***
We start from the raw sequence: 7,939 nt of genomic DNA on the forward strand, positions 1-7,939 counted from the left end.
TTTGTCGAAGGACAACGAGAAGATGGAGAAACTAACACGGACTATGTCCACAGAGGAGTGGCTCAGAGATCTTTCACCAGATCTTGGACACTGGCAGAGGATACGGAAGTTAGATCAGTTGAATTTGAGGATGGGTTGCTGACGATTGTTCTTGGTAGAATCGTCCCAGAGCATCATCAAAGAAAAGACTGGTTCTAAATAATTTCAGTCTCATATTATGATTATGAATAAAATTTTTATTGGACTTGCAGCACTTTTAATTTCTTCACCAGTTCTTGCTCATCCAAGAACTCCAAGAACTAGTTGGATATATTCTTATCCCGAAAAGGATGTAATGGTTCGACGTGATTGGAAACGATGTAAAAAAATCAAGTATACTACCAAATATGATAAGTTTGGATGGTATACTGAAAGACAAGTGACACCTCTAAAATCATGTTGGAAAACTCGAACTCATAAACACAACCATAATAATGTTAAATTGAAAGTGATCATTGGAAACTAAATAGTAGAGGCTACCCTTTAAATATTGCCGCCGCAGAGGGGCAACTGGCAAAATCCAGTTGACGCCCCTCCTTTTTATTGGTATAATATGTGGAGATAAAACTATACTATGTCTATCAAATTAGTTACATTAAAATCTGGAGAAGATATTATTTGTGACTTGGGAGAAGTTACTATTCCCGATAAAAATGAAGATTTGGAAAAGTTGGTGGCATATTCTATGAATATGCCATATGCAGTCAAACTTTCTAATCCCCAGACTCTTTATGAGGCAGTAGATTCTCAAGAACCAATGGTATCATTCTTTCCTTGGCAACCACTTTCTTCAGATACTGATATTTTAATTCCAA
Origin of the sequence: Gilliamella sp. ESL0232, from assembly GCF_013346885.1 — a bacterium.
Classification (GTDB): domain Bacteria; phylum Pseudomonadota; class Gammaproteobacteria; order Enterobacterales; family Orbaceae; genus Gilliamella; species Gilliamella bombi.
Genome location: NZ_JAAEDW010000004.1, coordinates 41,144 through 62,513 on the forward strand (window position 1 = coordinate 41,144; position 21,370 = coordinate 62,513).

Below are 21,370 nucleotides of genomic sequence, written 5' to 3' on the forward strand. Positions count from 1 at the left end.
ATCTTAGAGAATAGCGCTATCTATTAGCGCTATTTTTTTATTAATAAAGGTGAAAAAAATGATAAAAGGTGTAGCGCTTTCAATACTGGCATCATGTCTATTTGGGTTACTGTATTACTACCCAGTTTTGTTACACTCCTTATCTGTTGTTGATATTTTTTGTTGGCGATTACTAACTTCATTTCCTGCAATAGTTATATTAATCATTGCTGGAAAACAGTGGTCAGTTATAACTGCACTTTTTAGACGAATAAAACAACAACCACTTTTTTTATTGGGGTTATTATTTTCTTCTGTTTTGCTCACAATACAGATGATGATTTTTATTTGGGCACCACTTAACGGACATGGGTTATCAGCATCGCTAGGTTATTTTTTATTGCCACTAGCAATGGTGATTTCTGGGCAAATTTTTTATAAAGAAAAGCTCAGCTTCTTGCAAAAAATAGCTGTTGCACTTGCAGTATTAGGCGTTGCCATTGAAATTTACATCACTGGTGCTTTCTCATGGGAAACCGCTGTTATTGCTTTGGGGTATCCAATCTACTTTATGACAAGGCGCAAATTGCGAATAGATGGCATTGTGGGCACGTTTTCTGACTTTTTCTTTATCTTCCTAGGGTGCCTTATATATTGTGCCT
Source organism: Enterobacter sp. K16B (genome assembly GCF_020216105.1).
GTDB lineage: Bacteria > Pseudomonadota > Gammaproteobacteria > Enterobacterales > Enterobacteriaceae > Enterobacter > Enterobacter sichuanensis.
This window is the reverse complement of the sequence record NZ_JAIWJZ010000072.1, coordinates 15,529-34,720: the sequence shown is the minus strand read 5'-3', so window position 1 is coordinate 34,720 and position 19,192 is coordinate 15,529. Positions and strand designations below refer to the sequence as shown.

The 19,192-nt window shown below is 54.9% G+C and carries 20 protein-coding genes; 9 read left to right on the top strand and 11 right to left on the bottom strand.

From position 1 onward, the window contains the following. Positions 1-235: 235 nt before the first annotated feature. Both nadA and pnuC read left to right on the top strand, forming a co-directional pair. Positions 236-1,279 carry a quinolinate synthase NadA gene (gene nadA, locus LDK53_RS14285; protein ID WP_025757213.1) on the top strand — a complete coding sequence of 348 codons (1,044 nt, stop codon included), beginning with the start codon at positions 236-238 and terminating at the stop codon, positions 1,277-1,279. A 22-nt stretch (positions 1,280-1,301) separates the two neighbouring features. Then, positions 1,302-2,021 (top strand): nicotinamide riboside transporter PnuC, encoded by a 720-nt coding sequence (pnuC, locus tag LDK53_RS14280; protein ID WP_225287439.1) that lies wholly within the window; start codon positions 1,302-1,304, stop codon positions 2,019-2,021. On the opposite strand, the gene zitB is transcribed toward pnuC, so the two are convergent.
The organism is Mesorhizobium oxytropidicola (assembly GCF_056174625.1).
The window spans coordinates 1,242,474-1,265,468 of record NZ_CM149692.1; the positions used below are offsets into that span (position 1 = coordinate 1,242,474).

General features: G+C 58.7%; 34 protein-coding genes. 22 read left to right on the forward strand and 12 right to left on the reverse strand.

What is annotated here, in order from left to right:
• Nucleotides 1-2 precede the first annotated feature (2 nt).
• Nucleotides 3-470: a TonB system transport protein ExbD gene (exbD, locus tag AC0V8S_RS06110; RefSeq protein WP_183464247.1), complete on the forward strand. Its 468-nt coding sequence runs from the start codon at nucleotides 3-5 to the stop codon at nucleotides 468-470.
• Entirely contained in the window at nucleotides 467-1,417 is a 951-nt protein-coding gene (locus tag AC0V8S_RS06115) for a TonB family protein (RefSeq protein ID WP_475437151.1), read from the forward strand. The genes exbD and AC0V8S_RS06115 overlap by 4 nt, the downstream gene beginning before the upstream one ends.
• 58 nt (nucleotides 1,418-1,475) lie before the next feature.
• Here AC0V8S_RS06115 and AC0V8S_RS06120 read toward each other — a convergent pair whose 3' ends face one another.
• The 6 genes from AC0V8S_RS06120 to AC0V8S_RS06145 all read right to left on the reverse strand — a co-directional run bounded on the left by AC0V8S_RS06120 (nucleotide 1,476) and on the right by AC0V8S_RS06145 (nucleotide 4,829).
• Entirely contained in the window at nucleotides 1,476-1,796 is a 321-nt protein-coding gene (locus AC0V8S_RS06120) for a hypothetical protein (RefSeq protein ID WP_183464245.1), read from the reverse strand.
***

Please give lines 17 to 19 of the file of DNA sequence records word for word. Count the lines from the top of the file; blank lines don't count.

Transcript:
• Nucleotides 1-2 precede the first annotated feature (2 nt).
• Nucleotides 3-470: a TonB system transport protein ExbD gene (exbD, locus tag AC0V8S_RS06110; RefSeq protein WP_183464247.1), complete on the forward strand. Its 468-nt coding sequence runs from the start codon at nucleotides 3-5 to the stop codon at nucleotides 468-470.
• Entirely contained in the window at nucleotides 467-1,417 is a 951-nt protein-coding gene (locus tag AC0V8S_RS06115) for a TonB family protein (RefSeq protein ID WP_475437151.1), read from the forward strand. The genes exbD and AC0V8S_RS06115 overlap by 4 nt, the downstream gene beginning before the upstream one ends.